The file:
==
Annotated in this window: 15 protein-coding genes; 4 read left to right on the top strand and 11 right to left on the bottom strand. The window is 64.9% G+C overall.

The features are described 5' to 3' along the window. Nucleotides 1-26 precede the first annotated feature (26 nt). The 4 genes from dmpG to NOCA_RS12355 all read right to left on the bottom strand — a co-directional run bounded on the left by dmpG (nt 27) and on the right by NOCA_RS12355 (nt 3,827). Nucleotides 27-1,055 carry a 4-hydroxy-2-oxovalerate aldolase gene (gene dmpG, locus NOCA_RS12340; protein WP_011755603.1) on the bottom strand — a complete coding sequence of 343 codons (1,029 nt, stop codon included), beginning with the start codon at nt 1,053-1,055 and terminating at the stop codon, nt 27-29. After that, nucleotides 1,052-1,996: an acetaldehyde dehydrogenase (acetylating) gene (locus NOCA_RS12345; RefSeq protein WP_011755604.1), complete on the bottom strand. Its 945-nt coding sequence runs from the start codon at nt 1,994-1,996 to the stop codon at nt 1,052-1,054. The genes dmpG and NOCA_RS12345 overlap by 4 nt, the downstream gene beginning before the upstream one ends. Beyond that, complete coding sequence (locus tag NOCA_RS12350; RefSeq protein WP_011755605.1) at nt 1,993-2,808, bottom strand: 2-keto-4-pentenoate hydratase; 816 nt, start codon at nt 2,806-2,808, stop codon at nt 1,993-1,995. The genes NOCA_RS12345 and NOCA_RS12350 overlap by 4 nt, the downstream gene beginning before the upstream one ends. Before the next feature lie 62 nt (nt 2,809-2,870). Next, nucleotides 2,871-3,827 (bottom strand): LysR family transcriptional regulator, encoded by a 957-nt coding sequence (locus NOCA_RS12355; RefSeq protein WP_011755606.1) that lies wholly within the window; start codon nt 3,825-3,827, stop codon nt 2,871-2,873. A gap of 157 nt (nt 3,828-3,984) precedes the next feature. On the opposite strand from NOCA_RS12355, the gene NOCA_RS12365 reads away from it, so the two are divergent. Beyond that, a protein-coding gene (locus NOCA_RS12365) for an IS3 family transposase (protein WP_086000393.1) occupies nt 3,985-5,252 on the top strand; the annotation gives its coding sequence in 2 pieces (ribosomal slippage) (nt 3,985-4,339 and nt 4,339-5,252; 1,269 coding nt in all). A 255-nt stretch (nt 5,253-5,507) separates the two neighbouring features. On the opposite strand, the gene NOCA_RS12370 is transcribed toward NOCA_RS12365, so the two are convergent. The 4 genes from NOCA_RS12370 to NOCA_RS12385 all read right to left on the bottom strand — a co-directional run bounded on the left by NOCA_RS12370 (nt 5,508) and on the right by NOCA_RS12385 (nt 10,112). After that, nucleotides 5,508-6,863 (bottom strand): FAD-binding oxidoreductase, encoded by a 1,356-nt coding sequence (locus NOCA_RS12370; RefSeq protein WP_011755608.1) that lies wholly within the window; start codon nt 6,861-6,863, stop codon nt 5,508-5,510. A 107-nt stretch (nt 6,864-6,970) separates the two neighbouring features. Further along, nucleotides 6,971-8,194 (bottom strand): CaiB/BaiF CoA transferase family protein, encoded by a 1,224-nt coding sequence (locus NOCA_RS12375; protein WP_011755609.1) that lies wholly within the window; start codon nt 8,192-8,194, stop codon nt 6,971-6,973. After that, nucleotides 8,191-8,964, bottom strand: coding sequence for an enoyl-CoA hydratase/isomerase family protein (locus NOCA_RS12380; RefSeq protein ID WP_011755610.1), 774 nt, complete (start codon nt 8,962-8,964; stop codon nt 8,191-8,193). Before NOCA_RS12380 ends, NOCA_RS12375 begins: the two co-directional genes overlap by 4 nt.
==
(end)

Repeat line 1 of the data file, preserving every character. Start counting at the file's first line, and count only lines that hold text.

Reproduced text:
Annotated in this window: 15 protein-coding genes; 4 read left to right on the top strand and 11 right to left on the bottom strand. The window is 64.9% G+C overall.